Walmart’s Streaming Ambitions Latest Attempt to Match Amazon’s Prime Bundle

Borrowing a popular tactic from another sector — telecom — Walmart is reportedly in talks to bundle streaming subscriptions into Walmart+ memberships to level the field with archrival Amazon, whose Prime Video service is a key draw for the eCommerce leader.

Despite ‘the great unsubscribe’ and more time spent outdoors, streaming video subscriptions continue to be potent value-adds for the likes of T-Mobile and Verizon Wireless as they have been for years, and Walmart needs that kind of juice to better compete with Amazon.

On Tuesday (Aug. 9) The New York Times reported that “In recent weeks, executives from Paramount, Disney and Comcast have spoken with Walmart … as the retailer ponders which movies and TV shows would add the most value to its membership bundle, called Walmart+. The people spoke on the condition of anonymity because the discussions were private.”

What’s in it for Walmart? A lure to beef up membership in its Walmart+ program, which has an estimated 51 million subscribers in the U.S. Compare that to Amazon Prime’s 171 million — many of whom want TV, not free shipping — and the logic gets clear quick.

For streaming services, the attraction is Walmart’s scale and long history as an entertainment retailer adding up to more subscribers, especially for struggling streaming channels including Comcast’s Peacock and Paramount+. The Disney+, ESPN+ and Hulu trio are also reportedly being considered in the talks.

In the PYMNTS report “Walmart+ Weekend: Prime Day Rival Or Trip To The Grocery Store” based on surveys of Walmart and Amazon subscribers, we found that Walmart+ members are drawn to discounts on essentials like groceries and gasoline.

“A much larger share of Walmart+ members cite same day grocery delivery as a key reason for joining the program compared to Prime,” the study noted, “whose members predominantly care about free shipping and Prime Video access.”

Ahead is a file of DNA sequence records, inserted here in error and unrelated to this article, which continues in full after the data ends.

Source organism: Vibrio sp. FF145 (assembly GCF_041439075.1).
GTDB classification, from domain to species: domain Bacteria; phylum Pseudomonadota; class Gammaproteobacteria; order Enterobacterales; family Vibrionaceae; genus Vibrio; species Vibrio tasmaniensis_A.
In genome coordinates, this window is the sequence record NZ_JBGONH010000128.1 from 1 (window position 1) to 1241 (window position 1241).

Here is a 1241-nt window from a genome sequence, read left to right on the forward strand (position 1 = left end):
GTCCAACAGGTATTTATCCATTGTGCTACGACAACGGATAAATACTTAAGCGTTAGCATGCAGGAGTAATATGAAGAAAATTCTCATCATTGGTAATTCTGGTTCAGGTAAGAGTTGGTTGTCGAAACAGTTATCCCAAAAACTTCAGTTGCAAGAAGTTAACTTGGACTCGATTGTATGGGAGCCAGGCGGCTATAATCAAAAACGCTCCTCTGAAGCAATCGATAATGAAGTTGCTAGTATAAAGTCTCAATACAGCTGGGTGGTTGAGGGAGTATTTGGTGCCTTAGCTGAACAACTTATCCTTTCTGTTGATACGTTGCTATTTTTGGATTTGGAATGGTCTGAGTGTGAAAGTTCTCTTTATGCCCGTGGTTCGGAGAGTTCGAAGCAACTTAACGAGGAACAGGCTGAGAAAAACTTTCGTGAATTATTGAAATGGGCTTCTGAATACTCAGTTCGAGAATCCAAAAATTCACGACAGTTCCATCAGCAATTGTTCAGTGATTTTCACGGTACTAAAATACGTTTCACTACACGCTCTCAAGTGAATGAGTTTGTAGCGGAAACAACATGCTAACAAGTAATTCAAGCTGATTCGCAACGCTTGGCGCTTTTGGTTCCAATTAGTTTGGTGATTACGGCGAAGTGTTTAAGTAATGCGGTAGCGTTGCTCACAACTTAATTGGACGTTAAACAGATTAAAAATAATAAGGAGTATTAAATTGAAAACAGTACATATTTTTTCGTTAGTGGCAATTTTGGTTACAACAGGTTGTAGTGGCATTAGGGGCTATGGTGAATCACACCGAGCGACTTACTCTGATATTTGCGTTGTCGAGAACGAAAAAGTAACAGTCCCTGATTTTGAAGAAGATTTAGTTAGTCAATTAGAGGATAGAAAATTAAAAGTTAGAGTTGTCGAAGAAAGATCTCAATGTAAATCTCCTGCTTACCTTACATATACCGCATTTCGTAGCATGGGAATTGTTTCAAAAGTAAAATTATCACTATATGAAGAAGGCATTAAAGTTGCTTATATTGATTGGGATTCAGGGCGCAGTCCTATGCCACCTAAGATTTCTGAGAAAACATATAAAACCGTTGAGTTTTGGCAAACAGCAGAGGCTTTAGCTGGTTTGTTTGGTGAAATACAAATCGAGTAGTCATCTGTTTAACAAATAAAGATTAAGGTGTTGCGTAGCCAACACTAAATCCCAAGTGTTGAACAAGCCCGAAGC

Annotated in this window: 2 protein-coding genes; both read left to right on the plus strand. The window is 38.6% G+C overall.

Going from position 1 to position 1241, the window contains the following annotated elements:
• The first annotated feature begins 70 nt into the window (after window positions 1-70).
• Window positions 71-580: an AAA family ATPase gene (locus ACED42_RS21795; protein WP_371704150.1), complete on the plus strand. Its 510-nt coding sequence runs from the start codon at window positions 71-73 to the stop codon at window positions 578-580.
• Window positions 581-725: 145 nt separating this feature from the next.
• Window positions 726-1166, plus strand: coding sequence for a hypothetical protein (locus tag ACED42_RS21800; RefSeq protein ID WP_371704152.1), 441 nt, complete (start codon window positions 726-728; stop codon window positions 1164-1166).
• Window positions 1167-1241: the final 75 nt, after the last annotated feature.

Additionally, we found that “Prime’s base is more deeply entrenched. The average Prime user has been a member for nearly four years, compared to under two years for Walmart+ users. Walmart+ subscribers are also much more likely to be on free trials than Prime members, at 14% and 5%, respectively.”

See the Study: Walmart+ Weekend: Prime Day Rival Or Trip To The Grocery Store

Streaming Math

Price wise, Amazon Prime at $14.99 per month or $139 per year or compared to $98 annually or $12.95 monthly for Walmart+ is an easy decision for millions as the Amazon Prime membership includes Prime Video, helping explain why Prime has three times the members and why Walmart would be pursuing streaming video as a member benefit.

Walmart+ currently offers six months of the Spotify Premium music service and a standalone Prime Video subscription at $8.99 per month. Walmart dipped its toe in the streaming game in 2010, acquiring streaming service Vudu, which it sold to NBCUniversal’s Fandango division in 2020, although Deadline reported the Vudu app was downloaded to 100 million devices.

In 2018 Walmart made a $250 million investment in interactive entertainment platform Eko creating a new venture called W*E Interactive to create digital content and interactive product pages. Cookshop by Walmart is debatably the most visible product of that agreement, described as a “shoppable video series” featuring inspiring cooking ideas and merch to match.

See also: Walmart, Roku Team to Make TV Streaming an eCommerce Platform

Most recently, Walmart partnered with Roku to be “the exclusive retailer to enable streamers to purchase featured products fulfilled by Walmart directly on Roku,” per a June press release.

“This unique partnership evolves shopping beyond the QR code and will change the way customers interact and shop TV and video content. The new experience offers product discovery with a seamless checkout experience, enabling purchase directly at the time of inspiration,” the companies said.